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Contribution to Book
Fighting Infobesity: Creating A Healthy News Diet
The Critical Thinking About Sources Cookbook (2020)
  • Aisha Conner-Gaten, Loyola Marymount University
  • Jennifer Masunaga, Loyola Marymount University
  • Elisa Slater Acosta, Loyola Marymount University
We live in a continuous news culture where the average consumer must learn how to deal with information overload. We have plenty of information, but not all of it contributes to a healthy, balanced news diet. In addition to snacking on morning news and grabbing afternoon sound bites, there’s misinformation and fake news, packaged and sold in confusing ways. How can we get the news we need to become informed and engaged?

In this activity, students are tasked with (a) placing a range of media sources on a grid whose axes are reliability and type of sources, and (b) articulating their reasoning and evidence for situating the sources where they did. The list of sources given for this exercise should be varied and present multiple perspectives and information genres that are open for debate or are ambiguous. Students will marinate on the format, authority, and context in which sources are produced and disseminated. This is a highly versatile activity; most features can be modified for any palette or cooking time.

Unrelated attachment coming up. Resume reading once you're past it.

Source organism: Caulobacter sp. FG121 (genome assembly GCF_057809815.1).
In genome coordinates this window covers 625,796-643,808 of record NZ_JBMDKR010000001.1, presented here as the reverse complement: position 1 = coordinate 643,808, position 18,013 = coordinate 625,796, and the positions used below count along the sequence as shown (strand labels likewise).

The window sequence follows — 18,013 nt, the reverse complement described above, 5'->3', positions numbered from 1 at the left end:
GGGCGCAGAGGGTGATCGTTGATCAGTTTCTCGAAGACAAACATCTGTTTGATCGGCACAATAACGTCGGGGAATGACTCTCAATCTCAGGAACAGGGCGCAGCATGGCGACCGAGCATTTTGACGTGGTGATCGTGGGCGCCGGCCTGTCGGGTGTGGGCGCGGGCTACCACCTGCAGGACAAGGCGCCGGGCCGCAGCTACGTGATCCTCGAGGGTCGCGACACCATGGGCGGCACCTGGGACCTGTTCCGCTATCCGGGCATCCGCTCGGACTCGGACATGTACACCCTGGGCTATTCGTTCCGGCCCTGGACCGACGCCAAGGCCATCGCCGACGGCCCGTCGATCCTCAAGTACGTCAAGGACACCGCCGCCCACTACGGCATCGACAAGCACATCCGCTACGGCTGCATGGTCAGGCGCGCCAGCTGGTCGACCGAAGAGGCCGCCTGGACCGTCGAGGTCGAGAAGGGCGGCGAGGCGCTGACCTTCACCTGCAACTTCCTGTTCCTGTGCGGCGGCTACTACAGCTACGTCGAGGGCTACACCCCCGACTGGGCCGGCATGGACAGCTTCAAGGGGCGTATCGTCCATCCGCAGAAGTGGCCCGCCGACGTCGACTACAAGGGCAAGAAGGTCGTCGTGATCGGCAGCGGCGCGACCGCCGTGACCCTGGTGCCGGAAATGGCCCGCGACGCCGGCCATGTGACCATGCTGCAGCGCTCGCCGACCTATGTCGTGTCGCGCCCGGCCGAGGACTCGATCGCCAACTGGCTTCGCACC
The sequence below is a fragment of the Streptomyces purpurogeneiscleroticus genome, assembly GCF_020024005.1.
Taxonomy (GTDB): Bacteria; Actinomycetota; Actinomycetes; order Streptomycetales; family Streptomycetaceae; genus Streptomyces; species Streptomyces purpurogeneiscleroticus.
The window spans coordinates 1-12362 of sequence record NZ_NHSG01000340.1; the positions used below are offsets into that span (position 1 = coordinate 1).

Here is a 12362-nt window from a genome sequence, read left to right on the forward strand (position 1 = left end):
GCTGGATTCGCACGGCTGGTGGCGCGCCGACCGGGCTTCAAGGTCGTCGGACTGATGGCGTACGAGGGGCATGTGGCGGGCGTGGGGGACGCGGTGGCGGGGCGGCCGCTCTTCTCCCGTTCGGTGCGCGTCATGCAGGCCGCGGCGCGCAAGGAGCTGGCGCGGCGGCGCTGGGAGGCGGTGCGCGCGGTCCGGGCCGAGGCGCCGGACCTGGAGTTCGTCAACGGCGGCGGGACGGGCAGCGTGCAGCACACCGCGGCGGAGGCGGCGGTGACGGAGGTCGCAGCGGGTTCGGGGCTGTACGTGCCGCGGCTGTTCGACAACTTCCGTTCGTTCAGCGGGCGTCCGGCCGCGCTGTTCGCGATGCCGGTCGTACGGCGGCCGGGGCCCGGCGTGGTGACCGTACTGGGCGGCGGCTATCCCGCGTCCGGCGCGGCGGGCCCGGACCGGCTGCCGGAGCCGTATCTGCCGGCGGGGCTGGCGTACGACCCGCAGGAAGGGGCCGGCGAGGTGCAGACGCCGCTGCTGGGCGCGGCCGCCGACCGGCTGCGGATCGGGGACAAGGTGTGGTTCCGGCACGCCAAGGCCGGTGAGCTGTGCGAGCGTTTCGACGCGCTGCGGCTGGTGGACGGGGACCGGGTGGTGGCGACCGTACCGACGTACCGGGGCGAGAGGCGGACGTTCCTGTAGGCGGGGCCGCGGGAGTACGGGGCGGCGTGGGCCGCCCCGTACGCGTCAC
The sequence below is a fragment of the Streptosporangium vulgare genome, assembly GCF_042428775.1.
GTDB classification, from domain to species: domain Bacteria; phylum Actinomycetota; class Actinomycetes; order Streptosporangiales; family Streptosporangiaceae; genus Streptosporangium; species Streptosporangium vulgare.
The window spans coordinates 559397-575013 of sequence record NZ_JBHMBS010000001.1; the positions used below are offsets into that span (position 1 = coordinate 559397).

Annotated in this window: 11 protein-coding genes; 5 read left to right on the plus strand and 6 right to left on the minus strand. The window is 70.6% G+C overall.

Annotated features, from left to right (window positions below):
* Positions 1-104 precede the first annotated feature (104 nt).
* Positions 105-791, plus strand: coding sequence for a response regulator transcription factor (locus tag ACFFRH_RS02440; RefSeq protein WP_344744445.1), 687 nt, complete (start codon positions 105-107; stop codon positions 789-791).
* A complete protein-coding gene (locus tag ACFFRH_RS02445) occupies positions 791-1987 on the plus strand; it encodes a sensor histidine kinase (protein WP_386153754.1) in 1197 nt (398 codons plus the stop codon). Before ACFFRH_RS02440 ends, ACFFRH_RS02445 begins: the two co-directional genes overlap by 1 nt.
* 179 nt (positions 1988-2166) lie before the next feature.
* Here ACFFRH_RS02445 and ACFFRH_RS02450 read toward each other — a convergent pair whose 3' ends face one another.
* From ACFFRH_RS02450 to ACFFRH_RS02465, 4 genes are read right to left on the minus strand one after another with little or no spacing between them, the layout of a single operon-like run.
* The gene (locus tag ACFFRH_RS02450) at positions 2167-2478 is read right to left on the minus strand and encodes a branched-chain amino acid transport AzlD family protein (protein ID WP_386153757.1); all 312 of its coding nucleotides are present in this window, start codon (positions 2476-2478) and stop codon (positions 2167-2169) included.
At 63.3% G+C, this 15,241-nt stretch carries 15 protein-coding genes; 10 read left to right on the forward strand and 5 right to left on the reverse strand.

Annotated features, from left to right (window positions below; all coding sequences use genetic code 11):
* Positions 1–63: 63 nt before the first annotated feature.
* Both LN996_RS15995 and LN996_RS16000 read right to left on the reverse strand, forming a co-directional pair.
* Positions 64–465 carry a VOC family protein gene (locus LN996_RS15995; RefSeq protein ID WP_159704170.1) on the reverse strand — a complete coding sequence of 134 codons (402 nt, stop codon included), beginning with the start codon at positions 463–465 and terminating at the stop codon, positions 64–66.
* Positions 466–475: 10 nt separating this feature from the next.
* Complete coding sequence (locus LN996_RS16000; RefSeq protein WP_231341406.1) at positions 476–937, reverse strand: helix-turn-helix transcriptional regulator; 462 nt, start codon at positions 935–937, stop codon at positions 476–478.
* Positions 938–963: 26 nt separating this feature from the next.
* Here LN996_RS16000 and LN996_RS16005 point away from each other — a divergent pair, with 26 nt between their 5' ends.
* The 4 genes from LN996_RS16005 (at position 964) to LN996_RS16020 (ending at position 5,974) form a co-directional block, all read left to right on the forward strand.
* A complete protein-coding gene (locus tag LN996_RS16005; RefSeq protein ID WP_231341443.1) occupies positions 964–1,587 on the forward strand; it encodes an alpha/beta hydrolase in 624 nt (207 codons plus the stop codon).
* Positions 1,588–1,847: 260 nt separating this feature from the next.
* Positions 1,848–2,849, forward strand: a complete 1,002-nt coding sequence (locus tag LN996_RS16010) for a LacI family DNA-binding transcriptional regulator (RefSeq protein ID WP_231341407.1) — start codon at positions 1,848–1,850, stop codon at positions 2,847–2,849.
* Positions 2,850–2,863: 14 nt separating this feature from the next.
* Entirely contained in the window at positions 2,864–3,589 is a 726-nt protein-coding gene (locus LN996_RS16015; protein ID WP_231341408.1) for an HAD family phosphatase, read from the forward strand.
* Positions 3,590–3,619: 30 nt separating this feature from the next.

• Misinformation,
  • News
Publication Date
Sarah E. Morris
Citation Information
Conner-Gaten, A., Masunaga, J. & Acosta, E.S. (2020). Fighting infobesity: Creating a healthy news diet. In S.E. Morris (Ed.), The critical thinking about sources cookbook (pp.145-46). Chicago, IL: ACRL. Available at: